Oil and gas operators fear £10bn bill for cleaning up North Sea

As fields near the end of their lifespan, Treasury review could end 75% rebate on cost of decommissioning
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The North Sea oil and gas industry is braced for a £10bn stealth tax from the Chancellor.

The sector escaped further tax hikes in the Budget last week, following Gordon Brown's announcement in the pre-Budget report in December that the supplementary tax charge on North Sea revenues would be doubled to 20 per cent.

But concern is mounting that Mr Brown could use a structural review, which he also announced just before Christmas, to change the rules determining who is liable for the estimated £10bn costs of decommissioning ageing North Sea oil and gas rigs.

In a letter to the US group ConocoPhillips late last year, Jo Wakeman, a senior corporate tax adviser at the Treasury, wrote that decommissioning and the "lifespan" of the Petroleum Revenue Tax (PRT) were two issues up for review.

PRT is a tax on profits from UK oil and gas production and is levied at 50 per cent. Only the estimated 140 fields given development consent before 1993 have to pay. Crucially, operators of these older fields are able to claim a rebate on up to 75 per cent of the cost of decommissioning them from past PRT payments.

Many of these fields will be decommissioned over the next decade, potentially landing the Government with a bill for billions of pounds.

Most rigs that are decommissioned are dismantled, with the steel broken up and sold as scrap metal. The oil giant Shell caused controversy 10 years ago when it tried to dump its Brent Spar rig in deep water. Following a campaign by Greenpeace, the rig was taken to a Norwegian fjord and eventually most of its steel was used for new harbour facilities there.

The Treasury, which pledged last year not to hit the industry with further tax increases before the next general election, will start consulting oil and gas producers on the review soon.

Industry tax experts fear that the Government could decide to abolish PRT, which would allow it to claim that it is simplifying - and reducing - the tax regime. But it would also remove the Government's liability for the decommissioning costs, which instead would be handed back to the industry, in one swoop increasing its tax burden massively.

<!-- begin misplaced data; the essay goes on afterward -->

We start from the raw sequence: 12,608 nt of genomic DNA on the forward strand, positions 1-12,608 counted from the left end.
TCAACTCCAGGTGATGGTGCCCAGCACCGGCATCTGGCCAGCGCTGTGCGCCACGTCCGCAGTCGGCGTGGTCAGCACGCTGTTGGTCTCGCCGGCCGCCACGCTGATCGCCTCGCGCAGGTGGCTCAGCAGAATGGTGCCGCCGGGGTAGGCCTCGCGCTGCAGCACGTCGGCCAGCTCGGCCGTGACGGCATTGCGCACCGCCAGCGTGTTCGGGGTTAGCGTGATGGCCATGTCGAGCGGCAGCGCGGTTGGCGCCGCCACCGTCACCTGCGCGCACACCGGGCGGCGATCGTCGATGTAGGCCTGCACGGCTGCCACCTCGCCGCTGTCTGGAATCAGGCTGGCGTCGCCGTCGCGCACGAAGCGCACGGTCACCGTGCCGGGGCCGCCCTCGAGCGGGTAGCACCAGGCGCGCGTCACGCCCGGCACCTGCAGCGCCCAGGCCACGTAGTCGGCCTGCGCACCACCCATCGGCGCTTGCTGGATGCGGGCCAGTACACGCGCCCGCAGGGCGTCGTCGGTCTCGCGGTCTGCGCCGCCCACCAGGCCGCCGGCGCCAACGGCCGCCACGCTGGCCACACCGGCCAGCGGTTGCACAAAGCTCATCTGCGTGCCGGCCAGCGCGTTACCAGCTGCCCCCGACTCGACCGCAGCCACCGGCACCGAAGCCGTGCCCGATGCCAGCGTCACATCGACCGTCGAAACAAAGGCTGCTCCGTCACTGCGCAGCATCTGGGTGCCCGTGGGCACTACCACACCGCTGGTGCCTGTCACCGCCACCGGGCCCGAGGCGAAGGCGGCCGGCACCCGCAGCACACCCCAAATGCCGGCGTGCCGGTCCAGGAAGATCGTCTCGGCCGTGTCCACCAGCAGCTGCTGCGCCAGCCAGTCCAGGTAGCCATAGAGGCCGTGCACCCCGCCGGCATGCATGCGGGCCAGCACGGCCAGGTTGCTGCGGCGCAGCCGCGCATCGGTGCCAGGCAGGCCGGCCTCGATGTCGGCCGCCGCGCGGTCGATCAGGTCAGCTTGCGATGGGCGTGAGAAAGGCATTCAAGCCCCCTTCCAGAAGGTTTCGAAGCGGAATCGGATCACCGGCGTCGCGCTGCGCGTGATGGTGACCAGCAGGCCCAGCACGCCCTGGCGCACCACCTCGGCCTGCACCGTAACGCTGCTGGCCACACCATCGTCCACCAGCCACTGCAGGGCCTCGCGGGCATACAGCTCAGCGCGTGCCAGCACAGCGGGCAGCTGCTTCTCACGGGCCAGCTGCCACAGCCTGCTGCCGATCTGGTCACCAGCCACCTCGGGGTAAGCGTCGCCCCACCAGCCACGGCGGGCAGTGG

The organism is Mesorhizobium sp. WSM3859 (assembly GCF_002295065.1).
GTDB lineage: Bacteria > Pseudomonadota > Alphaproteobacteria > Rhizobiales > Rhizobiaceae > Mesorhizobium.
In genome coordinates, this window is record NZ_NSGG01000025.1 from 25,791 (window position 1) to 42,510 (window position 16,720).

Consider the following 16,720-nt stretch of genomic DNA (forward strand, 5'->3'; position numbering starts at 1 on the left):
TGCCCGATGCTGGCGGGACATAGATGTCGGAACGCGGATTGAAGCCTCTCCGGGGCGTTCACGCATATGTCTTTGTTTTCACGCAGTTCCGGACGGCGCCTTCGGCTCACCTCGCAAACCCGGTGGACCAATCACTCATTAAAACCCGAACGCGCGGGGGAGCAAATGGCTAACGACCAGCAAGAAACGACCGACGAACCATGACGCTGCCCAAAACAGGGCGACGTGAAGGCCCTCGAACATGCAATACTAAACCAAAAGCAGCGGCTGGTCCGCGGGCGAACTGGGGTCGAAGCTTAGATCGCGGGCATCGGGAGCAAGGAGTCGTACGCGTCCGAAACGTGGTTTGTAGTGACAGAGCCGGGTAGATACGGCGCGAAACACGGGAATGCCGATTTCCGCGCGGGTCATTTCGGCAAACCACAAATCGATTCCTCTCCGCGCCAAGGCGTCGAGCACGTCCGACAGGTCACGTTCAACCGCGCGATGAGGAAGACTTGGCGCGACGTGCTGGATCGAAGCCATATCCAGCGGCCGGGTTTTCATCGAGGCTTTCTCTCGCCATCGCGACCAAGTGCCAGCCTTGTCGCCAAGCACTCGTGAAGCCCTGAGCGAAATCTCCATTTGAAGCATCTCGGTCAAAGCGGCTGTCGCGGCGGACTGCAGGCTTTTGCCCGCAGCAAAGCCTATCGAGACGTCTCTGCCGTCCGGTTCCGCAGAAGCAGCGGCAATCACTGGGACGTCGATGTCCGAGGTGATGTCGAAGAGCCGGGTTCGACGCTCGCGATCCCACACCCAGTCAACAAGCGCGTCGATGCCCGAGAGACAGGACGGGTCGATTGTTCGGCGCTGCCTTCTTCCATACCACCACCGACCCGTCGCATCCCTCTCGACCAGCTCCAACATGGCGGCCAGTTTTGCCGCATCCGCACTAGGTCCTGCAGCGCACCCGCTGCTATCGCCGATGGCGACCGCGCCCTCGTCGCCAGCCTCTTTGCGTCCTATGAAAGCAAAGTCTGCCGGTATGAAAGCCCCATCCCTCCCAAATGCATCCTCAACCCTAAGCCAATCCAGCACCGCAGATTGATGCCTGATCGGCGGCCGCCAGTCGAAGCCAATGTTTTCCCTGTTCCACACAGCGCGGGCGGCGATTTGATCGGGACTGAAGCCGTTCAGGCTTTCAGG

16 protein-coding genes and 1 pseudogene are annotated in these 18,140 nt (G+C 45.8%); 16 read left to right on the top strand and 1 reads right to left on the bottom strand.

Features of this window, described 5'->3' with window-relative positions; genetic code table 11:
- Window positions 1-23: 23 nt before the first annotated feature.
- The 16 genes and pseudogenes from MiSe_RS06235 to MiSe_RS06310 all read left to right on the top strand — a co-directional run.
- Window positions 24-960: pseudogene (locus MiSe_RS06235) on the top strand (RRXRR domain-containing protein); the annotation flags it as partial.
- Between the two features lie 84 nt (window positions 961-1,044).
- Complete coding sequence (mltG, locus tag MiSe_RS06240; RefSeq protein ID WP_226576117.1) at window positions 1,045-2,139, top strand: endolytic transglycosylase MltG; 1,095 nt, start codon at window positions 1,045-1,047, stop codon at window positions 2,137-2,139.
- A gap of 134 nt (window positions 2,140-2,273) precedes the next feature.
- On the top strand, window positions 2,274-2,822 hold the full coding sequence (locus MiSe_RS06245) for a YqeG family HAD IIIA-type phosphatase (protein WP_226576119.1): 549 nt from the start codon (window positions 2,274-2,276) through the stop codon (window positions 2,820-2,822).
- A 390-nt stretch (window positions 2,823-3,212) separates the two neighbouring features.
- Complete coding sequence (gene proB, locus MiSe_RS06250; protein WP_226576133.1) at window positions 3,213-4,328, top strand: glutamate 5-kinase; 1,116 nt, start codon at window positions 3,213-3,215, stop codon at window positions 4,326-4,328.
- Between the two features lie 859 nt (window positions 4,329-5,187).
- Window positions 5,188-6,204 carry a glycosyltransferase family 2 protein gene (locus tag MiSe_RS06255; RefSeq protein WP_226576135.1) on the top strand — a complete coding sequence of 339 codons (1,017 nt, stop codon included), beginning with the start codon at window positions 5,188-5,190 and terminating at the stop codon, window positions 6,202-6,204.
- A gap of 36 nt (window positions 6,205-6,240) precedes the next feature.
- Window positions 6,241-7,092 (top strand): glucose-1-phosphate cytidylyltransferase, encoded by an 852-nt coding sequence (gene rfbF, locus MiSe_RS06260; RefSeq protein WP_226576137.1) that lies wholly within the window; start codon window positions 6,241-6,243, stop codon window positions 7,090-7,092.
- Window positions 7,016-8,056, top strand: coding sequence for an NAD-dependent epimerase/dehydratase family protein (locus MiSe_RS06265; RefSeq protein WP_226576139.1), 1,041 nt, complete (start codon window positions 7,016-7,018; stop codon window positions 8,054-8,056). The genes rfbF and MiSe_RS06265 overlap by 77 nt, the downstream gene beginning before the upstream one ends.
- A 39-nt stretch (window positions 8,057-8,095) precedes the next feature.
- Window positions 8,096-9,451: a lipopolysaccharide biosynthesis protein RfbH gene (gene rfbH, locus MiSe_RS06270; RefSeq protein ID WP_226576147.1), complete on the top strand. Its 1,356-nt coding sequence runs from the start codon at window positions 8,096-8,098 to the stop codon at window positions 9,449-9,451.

Julian Small, tax partner for the UK oil and gas industry at the accountancy firm Deloitte, said: "There has been some speculation over the future of PRT. The industry is trying to decide how best to approach the consultation. Everyone is suspicious that the Government will decide to scrap [the tax] to avoid having to pay out the rebate for decommissioning."

Mr Small said that the continuing uncertainty over who would foot the bill for decommissioning had already led to fewer older fields changing hands. "It is having an effect on the industry. If you are thinking of buying a field subject to PRT, you may think twice if you think you are not going to get tax relief for the cost of decommissioning."

A spokeswoman for the industry trade body, the UK Offshore Operators Association, said that discussions between the Treasury and the sector had already begun over the review. She declined to comment on the future of PRT.

But companies such as Tullow Oil, which reports results this week, have become vocal in their protests over the Chancellor's tax increases.

Mr Brown levied his first windfall tax on the industry in 2002. North Sea operators say that countries such as India now have a more stable fiscal regime than the UK since Labour came to power.

Nevertheless, encouraged by record oil prices, companies are clamouring to drill the remaining oil in the North Sea. Last year's licensing round was the most highly subscribed for over 40 years, with a record number of blocks taken by companies.

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